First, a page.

How to Thrive in the Mountains: A Guide to Adventuring at Altitude

Posted November 22, 2021

Skiers and snowboarders come from all over the world to experience Vail’s legendary terrain, but in order to fully enjoy it, visitors must be prepared for the high alpine environment. That’s right, we’re talking about the elevation. At 8,150 feet above sea level at the base of the mountain, and over 11,000 at the top, even the strongest of skiers can be affected by the high elevation here at Vail Mountain. So, how does one prepare to experience legendary terrain and altitude? Four simple steps: warm up, drink up, rest (and fuel) up, and cover up! 

Warm Up

If you’ve experienced Vail’s 5,317 acres of incredible terrain before, you’ll know what to expect, but you might have forgotten what the first day on hill feels like for your legs! Whether you’ve been snowboarding for years or are new to the sport, a simple morning warm up before hitting the slopes is a must. Start by focusing on your calves and quads, and then move on to what feels best for you. 

Drink Up

The best way to adjust to altitude is to stay hydrated. Now, if you’re visiting from sea level, staying hydrated will look a bit different. While on the mountain, drinking twice as much water or Gatorade as you would at home is a great place to start, and pre-hydrating before you get out on the hill, is even better. It is important to be aware of the symptoms of altitude sickness and dehydration, if you begin to feel any of the below while on the slopes or in the villages, stop into one of our lodges. We offer complimentary cups of water and Gatorade and bottled water for purchase.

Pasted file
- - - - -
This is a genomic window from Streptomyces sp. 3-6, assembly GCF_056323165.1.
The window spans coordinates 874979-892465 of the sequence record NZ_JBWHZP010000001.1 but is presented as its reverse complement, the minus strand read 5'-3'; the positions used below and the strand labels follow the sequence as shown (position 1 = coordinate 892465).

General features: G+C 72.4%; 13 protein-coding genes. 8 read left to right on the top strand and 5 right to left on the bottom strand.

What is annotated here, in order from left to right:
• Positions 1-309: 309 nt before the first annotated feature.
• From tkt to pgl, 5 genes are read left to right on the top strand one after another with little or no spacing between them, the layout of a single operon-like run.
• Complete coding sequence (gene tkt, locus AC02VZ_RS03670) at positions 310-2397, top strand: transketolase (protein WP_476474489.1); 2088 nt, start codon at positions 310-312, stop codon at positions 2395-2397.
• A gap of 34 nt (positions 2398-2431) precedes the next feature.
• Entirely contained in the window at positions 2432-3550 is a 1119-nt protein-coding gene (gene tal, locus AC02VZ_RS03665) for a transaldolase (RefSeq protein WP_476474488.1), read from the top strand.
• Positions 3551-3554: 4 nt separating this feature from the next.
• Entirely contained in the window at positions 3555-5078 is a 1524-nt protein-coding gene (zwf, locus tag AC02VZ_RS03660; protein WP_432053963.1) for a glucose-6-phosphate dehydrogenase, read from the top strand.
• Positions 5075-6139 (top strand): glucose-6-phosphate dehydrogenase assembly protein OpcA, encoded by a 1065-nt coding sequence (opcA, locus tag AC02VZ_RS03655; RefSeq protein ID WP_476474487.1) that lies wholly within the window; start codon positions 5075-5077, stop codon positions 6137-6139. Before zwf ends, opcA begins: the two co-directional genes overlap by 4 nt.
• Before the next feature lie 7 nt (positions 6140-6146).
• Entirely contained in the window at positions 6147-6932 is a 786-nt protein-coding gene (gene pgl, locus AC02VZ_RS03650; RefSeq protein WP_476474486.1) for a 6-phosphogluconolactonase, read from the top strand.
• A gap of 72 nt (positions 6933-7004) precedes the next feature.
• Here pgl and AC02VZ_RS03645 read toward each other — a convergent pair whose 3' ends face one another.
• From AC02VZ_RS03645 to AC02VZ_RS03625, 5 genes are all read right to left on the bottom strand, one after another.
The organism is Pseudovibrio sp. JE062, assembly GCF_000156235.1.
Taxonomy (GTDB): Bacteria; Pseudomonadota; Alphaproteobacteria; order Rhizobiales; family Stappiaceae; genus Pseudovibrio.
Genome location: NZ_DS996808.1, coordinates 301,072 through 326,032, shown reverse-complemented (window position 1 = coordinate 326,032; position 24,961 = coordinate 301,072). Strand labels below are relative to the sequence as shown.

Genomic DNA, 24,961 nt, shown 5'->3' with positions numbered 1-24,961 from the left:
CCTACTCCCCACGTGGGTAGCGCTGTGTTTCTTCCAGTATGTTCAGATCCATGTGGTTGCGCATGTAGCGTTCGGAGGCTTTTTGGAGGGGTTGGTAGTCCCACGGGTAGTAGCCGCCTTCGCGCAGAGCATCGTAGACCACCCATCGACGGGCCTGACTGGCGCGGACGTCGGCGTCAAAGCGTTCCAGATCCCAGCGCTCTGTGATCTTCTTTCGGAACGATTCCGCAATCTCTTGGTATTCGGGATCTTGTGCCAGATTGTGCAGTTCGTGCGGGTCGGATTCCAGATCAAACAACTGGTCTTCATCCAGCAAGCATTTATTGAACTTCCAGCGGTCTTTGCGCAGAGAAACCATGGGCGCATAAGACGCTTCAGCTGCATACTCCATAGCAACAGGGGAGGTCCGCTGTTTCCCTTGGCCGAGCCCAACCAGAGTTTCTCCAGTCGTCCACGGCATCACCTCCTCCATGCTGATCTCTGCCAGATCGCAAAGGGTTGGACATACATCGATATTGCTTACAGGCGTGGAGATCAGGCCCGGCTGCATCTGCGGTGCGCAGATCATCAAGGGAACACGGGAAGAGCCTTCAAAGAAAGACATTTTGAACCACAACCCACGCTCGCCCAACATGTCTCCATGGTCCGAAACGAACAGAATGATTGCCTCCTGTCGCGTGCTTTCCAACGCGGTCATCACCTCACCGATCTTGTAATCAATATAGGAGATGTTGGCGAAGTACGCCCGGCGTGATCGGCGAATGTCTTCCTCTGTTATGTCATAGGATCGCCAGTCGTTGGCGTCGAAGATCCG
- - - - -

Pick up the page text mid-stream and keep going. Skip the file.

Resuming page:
• Dizziness
  • Fatigue
  • Headache
  • Shortness of breath
  • Lack of perspiration
  • Nausea

Rest (and Fuel) Up

Skiing and snowboarding require a lot of energy, so just as you would before going on a long run or a bike ride, be sure to get a good night’s sleep and eat a hearty, healthy breakfast. While on the mountain make sure to take breaks in one of the many lodges and keep a few pocket snacks on you for chairlift re-fuels. Fatigue comes on quickly and easily at elevation so it is important to stay tuned into what your body needs. Lastly, we all love a good après, but alcohol decreases blood oxygen and you need all of the oxygen you can get in a high altitude environment so keep it light and be sure to hydrate (with water)! 

Cover Up

Proper sun protection cannot be overstated in a high alpine environment. The combination of elevation and the reflectiveness of snow means that the sun’s rays are incredibly strong. So strong in fact that with every 1,000 feet increase in elevation, UV exposure increases by 6-10%. That means that skiers and snowboarders are far more susceptible to sunburns, so this last tip is to cover up with sunscreen and protective layers. Apply sunscreen before you go out on the mountain (especially on your face, unless you’re going for a goggle tan) and reapply throughout the day, ideally every two hours. 

That’s it! Follow these four tips to ensure you’re at your best while adventuring at altitude.